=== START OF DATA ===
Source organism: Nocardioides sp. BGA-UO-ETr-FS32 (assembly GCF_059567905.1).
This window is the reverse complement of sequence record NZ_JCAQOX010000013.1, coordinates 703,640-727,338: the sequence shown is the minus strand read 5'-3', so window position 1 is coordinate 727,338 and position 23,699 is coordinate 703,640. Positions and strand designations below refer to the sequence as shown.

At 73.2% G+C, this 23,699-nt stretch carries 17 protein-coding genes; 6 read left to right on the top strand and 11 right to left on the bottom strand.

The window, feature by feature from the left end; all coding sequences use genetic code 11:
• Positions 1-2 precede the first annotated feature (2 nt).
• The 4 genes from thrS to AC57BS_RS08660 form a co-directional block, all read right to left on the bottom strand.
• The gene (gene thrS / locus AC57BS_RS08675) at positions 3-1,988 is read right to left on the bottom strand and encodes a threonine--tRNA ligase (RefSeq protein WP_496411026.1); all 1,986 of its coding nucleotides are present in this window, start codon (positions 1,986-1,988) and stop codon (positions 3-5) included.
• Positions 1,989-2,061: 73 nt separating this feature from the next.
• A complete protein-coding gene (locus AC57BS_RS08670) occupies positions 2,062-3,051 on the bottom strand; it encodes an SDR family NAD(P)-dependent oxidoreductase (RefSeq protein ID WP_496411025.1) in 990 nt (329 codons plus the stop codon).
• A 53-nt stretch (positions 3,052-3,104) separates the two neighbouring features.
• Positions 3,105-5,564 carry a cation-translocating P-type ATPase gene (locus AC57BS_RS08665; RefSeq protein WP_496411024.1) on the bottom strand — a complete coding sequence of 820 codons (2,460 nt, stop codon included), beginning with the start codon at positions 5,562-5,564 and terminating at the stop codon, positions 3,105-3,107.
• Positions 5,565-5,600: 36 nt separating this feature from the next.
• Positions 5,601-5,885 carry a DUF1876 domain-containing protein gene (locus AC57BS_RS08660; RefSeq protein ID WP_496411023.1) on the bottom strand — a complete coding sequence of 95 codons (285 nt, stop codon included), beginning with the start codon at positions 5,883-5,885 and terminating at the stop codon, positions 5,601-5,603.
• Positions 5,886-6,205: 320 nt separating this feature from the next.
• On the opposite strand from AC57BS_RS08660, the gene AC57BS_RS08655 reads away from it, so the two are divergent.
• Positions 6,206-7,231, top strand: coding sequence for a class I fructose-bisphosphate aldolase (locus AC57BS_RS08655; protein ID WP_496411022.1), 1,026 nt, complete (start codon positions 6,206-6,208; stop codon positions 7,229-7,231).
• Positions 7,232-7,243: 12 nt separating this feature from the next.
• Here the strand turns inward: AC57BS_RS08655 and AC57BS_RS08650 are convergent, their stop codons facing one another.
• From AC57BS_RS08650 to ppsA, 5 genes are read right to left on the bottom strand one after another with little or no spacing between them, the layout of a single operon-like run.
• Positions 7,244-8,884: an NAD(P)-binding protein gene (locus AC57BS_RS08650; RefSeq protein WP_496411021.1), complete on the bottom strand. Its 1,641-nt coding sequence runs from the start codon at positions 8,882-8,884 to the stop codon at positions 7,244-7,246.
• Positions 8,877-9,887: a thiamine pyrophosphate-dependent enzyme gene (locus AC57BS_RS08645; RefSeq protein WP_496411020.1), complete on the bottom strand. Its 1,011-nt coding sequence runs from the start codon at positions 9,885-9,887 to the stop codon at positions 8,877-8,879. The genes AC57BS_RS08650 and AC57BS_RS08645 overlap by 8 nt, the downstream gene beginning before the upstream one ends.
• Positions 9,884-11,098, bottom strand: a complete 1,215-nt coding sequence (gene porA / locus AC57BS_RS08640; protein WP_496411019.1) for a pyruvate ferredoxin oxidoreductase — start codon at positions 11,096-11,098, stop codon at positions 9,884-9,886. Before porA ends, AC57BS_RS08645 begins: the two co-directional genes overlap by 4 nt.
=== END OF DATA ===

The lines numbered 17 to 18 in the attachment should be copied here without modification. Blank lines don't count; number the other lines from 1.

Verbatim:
• Positions 7,232-7,243: 12 nt separating this feature from the next.
• Here the strand turns inward: AC57BS_RS08655 and AC57BS_RS08650 are convergent, their stop codons facing one another.